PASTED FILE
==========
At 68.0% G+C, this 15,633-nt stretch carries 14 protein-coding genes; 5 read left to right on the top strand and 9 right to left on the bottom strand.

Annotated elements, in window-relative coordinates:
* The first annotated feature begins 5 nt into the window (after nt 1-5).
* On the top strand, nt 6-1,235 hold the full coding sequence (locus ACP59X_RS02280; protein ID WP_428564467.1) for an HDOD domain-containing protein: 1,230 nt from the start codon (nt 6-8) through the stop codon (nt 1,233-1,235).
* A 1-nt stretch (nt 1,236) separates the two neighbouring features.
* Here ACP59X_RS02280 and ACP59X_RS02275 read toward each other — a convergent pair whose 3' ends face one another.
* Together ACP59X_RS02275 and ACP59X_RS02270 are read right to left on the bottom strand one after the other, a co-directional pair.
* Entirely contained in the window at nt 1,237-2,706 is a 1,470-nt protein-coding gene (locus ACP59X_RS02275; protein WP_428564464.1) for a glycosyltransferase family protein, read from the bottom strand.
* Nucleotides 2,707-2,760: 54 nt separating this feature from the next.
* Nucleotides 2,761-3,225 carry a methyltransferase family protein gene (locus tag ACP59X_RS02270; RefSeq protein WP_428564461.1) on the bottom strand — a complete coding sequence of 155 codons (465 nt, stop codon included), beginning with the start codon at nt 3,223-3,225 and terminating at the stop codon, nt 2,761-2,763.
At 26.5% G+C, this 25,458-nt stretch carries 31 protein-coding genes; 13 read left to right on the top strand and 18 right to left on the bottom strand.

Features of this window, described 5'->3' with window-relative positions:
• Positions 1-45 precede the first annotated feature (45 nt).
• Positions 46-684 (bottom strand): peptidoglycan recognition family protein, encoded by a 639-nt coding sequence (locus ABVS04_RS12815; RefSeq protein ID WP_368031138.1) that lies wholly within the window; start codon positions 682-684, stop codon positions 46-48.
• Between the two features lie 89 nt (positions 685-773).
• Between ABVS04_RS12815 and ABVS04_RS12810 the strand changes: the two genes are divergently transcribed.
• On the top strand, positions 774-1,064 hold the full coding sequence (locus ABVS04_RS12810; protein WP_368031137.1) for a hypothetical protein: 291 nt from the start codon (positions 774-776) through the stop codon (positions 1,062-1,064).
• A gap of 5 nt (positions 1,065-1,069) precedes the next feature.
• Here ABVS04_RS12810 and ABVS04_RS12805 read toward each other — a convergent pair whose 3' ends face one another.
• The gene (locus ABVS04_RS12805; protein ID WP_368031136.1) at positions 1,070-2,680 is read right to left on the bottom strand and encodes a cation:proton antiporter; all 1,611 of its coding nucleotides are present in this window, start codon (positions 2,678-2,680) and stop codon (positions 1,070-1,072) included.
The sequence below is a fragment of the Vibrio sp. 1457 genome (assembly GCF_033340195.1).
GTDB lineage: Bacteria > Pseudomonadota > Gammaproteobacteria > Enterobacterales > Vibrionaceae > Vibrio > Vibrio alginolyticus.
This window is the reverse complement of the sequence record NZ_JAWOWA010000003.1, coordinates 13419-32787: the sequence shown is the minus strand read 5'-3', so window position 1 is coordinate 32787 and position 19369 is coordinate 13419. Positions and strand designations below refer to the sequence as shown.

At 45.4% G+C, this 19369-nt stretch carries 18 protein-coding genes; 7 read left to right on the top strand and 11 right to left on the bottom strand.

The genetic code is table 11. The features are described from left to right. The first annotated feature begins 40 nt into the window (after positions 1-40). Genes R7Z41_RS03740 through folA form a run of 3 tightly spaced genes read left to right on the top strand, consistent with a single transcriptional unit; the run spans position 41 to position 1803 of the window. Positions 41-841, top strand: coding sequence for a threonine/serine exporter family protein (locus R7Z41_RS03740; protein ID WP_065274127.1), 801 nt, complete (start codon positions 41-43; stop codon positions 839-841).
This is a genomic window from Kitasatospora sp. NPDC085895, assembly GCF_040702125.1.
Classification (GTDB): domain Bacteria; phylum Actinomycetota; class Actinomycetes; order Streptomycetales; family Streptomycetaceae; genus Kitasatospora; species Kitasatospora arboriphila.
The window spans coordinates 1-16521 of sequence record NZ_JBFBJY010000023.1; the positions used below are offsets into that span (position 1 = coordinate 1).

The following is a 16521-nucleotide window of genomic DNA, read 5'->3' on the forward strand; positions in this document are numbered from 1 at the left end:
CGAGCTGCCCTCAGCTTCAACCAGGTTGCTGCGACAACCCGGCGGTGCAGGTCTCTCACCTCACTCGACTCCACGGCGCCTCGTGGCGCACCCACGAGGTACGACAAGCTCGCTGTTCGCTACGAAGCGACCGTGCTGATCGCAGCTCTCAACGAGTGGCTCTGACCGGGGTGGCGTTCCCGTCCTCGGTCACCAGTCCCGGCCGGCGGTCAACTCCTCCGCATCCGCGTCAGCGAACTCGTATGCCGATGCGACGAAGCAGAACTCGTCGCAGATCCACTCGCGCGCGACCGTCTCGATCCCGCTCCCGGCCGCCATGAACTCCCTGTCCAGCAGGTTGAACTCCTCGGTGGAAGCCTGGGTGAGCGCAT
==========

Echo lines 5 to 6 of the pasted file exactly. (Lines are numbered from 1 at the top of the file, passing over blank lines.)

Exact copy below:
* A 1-nt stretch (nt 1,236) separates the two neighbouring features.
* Here ACP59X_RS02280 and ACP59X_RS02275 read toward each other — a convergent pair whose 3' ends face one another.